Home Buyer’s Guide: How to Identify Issues in Your Potential New Roof

Home buyer's guide: how to identify issues in your potential new roof

At best, it’s just frustrating when you buy a new home and discover a problem with it. At worst, it’s an immediately expensive issue and could really put the dampeners on what should be a joyous occasion.

So, when it comes to the roof of your potential new home, you need to be absolutely sure that it’s not going to cost you an arm and a leg within the first few months or years of ownership. Here are some of the telltale signs to look for when inspecting a property.

Review any home inspection documents

In the majority of instances, the current homeowner or their estate agent will have conducted an inspection of the property, in order to ascertain its true value. Naturally, however, both parties want to make the most money from the sale, and so can omit certain elements that could be key to your decision-making.

For instance, it’s not really in the interest of an estate agent to tell you how much something will cost to repair, so if you hear or read the word ‘minor’, think ‘major’, and translate ‘needs some work’ as ‘needs lots!’. If a home inspection has been conducted, including the roof, make sure you read it thoroughly and question anything you’re not sure of.

Home buyer's guide: how to identify issues in your potential new roof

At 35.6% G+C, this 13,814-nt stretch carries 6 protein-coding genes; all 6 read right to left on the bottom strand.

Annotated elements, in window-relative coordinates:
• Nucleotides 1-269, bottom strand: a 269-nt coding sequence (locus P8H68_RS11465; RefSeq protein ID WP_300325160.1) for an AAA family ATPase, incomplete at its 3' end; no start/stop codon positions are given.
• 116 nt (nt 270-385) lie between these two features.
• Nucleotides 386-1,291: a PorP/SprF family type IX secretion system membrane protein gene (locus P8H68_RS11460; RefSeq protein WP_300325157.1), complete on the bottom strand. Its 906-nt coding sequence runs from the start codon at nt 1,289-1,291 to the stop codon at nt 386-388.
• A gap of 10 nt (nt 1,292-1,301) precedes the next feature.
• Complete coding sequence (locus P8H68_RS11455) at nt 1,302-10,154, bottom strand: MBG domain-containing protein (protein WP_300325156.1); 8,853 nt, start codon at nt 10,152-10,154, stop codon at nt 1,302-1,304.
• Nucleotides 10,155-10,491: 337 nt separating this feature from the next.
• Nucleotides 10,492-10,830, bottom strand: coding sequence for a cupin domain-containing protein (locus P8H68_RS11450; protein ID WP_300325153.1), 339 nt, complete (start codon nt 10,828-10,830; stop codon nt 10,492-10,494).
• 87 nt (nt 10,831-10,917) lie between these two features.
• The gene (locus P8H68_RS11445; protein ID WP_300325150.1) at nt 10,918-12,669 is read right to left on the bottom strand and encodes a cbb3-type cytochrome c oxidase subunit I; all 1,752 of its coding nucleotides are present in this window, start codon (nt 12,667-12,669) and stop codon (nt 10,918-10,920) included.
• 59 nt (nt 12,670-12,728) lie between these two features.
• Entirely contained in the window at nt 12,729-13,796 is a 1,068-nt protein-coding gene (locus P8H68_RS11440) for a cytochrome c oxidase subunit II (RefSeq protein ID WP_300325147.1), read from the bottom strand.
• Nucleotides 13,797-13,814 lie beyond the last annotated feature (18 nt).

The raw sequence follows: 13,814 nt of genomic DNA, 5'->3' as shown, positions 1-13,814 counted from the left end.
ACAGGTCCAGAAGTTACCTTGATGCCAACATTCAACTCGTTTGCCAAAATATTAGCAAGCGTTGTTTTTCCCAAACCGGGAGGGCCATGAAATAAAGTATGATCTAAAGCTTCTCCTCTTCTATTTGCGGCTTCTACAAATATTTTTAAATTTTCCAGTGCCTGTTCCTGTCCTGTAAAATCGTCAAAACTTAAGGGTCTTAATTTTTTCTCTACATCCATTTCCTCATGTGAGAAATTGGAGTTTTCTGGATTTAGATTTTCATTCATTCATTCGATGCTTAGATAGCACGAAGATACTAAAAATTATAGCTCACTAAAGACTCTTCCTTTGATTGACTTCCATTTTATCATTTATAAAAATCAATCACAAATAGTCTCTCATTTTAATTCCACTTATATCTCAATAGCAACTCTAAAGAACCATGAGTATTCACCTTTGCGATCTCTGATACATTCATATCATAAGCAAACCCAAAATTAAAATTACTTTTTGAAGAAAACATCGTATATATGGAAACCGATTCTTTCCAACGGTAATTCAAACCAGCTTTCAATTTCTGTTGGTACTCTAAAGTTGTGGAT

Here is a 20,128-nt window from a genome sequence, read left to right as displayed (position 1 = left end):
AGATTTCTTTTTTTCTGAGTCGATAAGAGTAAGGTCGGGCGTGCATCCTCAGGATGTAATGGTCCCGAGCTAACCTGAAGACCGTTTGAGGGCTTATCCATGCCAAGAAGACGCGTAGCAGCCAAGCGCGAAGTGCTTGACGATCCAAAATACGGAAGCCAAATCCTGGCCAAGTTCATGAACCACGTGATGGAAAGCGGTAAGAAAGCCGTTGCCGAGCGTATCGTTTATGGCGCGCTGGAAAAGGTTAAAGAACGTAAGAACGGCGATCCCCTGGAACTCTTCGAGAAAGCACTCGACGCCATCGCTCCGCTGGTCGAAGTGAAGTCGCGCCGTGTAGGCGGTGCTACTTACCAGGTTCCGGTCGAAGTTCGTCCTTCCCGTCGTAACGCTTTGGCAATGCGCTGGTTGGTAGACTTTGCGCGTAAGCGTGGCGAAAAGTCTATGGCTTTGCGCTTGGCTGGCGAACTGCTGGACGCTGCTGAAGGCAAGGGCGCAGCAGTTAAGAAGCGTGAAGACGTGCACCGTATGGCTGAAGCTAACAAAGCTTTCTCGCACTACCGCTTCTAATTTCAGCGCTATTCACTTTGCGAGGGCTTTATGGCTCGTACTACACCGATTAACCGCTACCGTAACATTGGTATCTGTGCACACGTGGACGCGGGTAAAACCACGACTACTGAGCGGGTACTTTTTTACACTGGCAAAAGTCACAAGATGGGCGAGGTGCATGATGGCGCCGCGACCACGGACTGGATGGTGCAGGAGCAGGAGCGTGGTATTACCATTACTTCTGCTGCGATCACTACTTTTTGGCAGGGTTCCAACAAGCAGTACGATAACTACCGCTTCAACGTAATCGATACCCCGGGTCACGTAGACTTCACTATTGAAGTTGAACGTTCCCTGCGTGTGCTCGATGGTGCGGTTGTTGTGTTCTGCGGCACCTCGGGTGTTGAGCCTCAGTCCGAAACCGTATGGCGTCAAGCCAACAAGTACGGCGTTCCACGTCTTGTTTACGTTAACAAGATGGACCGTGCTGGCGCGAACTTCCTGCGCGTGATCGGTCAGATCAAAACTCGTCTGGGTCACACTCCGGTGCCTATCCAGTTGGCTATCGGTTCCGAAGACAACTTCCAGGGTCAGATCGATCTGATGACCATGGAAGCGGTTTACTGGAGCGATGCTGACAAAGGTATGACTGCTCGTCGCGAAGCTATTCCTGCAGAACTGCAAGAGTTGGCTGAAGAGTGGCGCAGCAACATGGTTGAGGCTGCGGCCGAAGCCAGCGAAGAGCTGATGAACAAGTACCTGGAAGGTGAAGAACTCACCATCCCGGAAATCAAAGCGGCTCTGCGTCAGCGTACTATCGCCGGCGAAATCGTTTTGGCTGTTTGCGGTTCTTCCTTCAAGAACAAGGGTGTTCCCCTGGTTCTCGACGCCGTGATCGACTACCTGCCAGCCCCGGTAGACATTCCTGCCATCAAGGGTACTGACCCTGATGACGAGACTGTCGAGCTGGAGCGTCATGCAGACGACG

If you can see it from the ground, it’s a problem

Naturally, you’re unlikely to bring a set of ladders with you when viewing a potential new property. So, your eyes are your best asset when inspecting it, both inside and out. If you spot dark patches on exterior walls, then there may be a problem with drainage from the roof. And if you spot mould on upper-floor ceilings, there’s a significant chance that it’s worse in the loft.

If you’re unable to look into the loft yourself, to inspect the fallout of any damaged or missing tiles further, than you’re within your rights to ask for a professional roofer to investigate the roof. The seller, as you can imagine, might not like this, so you’ll need to be tactful in your approach. If any issues are found, focus on the bigger ones and don’t nit-pick over smaller, less costly repairs when it comes to putting in an offer.

Getting a professional opinion is easy

With the awkwardness out of the way, you’ll find no shortage of roofers willing to inspect a property for a small fee, or even free of charge. Findley’s, roofers in Middlesbrough, for instance, offer roof inspection as a service, and will quickly ascertain if there are any underlying issues that you need to look out for – simply look for a similar company close to your potential new home.

You could even then assess any differences between what the roofing company you have contacted make of the roof, compared to what the homeowner or estate agent detailed earlier. In a sense, this is akin to getting a second opinion, even if it’s just for your own peace of mind. If extensive damage is found, then it’s up to you whether it affects the cost you’re willing to pay for the property.

But, crucially, it’s also up to the seller to decide what they’re willing to accept. Identifying issues in the roof of a new property, or anywhere else in the home, stands you in good stead to make the right financial choice for you.